Zuma Deploys Soldiers in Lockdown for State-of-Nation Speech

  • Military to help South African police secure parliament
  • Clampdown shows Zuma’s vulnerability, analyst February Says

Jacob Zuma, South Africa's president.

Photographer: Waldo Swiegers/Bloomberg

South African troops are being deployed in an unprecedented security lockdown of Cape Town’s parliamentary precinct for President Jacob Zuma’s annual state-of-the-nation address that’s taking place in the face of mounting opposition to his leadership.

Zuma, 74, ordered 441 soldiers to help as many as 6,000 police “maintain law and order” during the event on Thursday, a deployment opposition parties and civil rights groups said was unnecessary and possibly illegal. The military has participated in past proceedings in a ceremonial capacity.

“Zuma obviously feels under siege,” Judith February, a political analyst at the Institute for Security Studies, said by phone on Wednesday. “The increased security underscores that he is in a politically weak position. The general trend is that weak leaders use force to show they are still in charge.”

The president has faced a succession of scandals, including a finding by the nation’s top court that he violated the constitution by refusing to repay taxpayer money spent on his private home. Under his leadership, the ruling African National Congress suffered its worst-ever electoral performance last year, when it lost control of Pretoria, the capital, and the economic hub of Johannesburg. While he has said he’ll step down as head of the ANC in December, his term as national president ends in 2019.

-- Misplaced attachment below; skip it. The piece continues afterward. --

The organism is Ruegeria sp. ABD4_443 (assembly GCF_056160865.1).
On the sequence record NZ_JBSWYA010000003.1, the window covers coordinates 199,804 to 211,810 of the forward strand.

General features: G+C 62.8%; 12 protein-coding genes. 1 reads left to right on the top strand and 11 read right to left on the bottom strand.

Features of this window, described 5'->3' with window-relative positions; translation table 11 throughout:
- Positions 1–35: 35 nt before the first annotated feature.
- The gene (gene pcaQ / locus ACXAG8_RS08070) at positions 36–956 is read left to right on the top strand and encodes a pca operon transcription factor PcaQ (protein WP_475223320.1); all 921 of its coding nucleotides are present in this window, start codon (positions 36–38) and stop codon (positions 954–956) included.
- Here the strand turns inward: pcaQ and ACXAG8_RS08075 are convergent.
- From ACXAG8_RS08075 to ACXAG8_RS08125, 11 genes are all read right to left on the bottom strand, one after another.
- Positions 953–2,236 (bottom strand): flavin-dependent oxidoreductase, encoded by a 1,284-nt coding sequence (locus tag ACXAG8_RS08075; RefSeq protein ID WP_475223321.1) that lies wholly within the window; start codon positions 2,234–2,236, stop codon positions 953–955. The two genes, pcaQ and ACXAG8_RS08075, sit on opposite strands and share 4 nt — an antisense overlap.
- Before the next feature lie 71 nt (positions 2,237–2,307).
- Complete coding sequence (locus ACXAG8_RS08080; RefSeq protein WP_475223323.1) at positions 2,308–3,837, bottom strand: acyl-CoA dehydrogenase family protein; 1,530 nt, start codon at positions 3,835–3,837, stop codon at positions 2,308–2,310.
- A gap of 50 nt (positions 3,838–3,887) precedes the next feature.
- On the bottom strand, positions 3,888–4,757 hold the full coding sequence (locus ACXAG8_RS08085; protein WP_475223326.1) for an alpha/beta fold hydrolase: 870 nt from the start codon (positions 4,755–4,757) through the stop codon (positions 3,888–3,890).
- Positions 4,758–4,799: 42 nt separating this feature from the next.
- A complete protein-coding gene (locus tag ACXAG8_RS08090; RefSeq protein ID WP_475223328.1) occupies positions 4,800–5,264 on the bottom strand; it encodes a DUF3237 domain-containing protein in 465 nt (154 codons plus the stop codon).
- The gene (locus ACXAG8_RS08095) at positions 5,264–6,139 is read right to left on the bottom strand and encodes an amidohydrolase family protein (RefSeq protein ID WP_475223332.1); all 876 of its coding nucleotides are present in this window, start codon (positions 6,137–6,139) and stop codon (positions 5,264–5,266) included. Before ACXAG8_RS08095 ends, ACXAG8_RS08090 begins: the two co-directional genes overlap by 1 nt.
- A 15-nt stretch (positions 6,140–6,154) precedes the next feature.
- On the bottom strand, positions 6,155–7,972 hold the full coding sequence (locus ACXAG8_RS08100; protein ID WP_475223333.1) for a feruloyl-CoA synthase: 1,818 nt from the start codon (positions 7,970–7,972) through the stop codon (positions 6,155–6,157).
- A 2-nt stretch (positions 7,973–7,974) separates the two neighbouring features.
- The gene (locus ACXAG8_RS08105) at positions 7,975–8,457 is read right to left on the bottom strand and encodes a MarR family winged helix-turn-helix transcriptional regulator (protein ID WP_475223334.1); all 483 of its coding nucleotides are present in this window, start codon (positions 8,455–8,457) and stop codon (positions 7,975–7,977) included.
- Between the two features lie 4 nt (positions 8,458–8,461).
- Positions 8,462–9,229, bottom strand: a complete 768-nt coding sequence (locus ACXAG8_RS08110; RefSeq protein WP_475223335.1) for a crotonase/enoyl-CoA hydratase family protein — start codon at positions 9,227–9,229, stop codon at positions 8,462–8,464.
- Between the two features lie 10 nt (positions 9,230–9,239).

There is nothing unusual about the security arrangements for the speech, Secretary to Parliament Gengezi Mgidlana told reporters. Last year, lawmakers from the opposition Economic Freedom Fighters disrupted proceedings inside the National Assembly and delayed Zuma’s address by about an hour.

Demonstrations Planned

Several hundred people protested outside Parliament’s gates against Zuma a year ago, and at least two groups have applied to demonstrate on Thursday.

“Parliament has been steadily increasing security over the past three years, and this year it has reached unprecedented levels,” February said.

Save South Africa, a group that’s been campaigning for better government, drew several hundred people to a rally at St. George’s Cathedral in Cape Town on Wednesday, where speakers criticized the crackdown and called for the president to step down.

“We must make sure that tomorrow is the last state-of-the-nation that Zuma addresses,” Sipho Pityana, the group’s convenor and chairman of AngloGold Ashanti Ltd., told the crowd. “We have to stop the Zuma nightmare and begin to dream again as a nation.”

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